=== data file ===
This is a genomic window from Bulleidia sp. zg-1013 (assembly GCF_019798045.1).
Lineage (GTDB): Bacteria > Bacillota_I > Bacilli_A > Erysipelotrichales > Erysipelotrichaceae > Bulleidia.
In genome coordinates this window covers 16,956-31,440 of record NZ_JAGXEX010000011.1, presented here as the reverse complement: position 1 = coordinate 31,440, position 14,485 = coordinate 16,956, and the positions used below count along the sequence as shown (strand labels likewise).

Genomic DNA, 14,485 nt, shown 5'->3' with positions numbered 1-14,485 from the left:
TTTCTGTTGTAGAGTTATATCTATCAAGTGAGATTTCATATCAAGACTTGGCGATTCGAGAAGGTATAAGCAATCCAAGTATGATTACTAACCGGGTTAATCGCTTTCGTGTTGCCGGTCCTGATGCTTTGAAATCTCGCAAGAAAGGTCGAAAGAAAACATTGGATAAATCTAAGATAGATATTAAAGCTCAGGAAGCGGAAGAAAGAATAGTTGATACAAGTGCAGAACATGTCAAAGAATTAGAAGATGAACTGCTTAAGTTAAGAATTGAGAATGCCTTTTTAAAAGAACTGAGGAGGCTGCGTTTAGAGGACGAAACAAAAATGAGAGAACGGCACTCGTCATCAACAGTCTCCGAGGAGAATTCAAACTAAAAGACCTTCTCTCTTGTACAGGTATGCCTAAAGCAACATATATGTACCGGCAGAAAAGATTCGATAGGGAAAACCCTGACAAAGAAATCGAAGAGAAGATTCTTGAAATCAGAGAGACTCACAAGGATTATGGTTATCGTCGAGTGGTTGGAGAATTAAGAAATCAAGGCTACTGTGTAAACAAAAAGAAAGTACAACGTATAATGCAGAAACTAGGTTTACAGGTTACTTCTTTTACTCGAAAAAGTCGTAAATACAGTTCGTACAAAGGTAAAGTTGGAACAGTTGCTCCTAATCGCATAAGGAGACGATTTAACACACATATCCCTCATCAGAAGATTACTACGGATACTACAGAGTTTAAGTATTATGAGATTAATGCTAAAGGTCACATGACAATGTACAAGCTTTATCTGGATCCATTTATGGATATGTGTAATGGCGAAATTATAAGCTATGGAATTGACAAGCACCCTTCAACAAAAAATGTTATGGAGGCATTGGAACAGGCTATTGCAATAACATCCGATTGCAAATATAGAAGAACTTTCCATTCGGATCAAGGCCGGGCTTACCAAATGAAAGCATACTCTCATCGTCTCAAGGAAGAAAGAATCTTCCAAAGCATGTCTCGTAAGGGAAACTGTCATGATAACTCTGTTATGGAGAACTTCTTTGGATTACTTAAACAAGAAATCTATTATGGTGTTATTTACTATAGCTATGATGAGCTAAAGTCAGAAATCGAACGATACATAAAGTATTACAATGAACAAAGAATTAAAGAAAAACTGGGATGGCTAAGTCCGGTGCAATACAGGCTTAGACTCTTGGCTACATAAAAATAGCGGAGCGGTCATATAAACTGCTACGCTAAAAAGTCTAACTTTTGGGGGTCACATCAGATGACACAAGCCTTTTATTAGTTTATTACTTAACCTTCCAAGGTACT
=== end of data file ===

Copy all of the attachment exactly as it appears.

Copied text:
This is a genomic window from Bulleidia sp. zg-1013 (assembly GCF_019798045.1).
Lineage (GTDB): Bacteria > Bacillota_I > Bacilli_A > Erysipelotrichales > Erysipelotrichaceae > Bulleidia.
In genome coordinates this window covers 16,956-31,440 of record NZ_JAGXEX010000011.1, presented here as the reverse complement: position 1 = coordinate 31,440, position 14,485 = coordinate 16,956, and the positions used below count along the sequence as shown (strand labels likewise).

Genomic DNA, 14,485 nt, shown 5'->3' with positions numbered 1-14,485 from the left:
TTTCTGTTGTAGAGTTATATCTATCAAGTGAGATTTCATATCAAGACTTGGCGATTCGAGAAGGTATAAGCAATCCAAGTATGATTACTAACCGGGTTAATCGCTTTCGTGTTGCCGGTCCTGATGCTTTGAAATCTCGCAAGAAAGGTCGAAAGAAAACATTGGATAAATCTAAGATAGATATTAAAGCTCAGGAAGCGGAAGAAAGAATAGTTGATACAAGTGCAGAACATGTCAAAGAATTAGAAGATGAACTGCTTAAGTTAAGAATTGAGAATGCCTTTTTAAAAGAACTGAGGAGGCTGCGTTTAGAGGACGAAACAAAAATGAGAGAACGGCACTCGTCATCAACAGTCTCCGAGGAGAATTCAAACTAAAAGACCTTCTCTCTTGTACAGGTATGCCTAAAGCAACATATATGTACCGGCAGAAAAGATTCGATAGGGAAAACCCTGACAAAGAAATCGAAGAGAAGATTCTTGAAATCAGAGAGACTCACAAGGATTATGGTTATCGTCGAGTGGTTGGAGAATTAAGAAATCAAGGCTACTGTGTAAACAAAAAGAAAGTACAACGTATAATGCAGAAACTAGGTTTACAGGTTACTTCTTTTACTCGAAAAAGTCGTAAATACAGTTCGTACAAAGGTAAAGTTGGAACAGTTGCTCCTAATCGCATAAGGAGACGATTTAACACACATATCCCTCATCAGAAGATTACTACGGATACTACAGAGTTTAAGTATTATGAGATTAATGCTAAAGGTCACATGACAATGTACAAGCTTTATCTGGATCCATTTATGGATATGTGTAATGGCGAAATTATAAGCTATGGAATTGACAAGCACCCTTCAACAAAAAATGTTATGGAGGCATTGGAACAGGCTATTGCAATAACATCCGATTGCAAATATAGAAGAACTTTCCATTCGGATCAAGGCCGGGCTTACCAAATGAAAGCATACTCTCATCGTCTCAAGGAAGAAAGAATCTTCCAAAGCATGTCTCGTAAGGGAAACTGTCATGATAACTCTGTTATGGAGAACTTCTTTGGATTACTTAAACAAGAAATCTATTATGGTGTTATTTACTATAGCTATGATGAGCTAAAGTCAGAAATCGAACGATACATAAAGTATTACAATGAACAAAGAATTAAAGAAAAACTGGGATGGCTAAGTCCGGTGCAATACAGGCTTAGACTCTTGGCTACATAAAAATAGCGGAGCGGTCATATAAACTGCTACGCTAAAAAGTCTAACTTTTGGGGGTCACATCAGATGACACAAGCCTTTTATTAGTTTATTACTTAACCTTCCAAGGTACT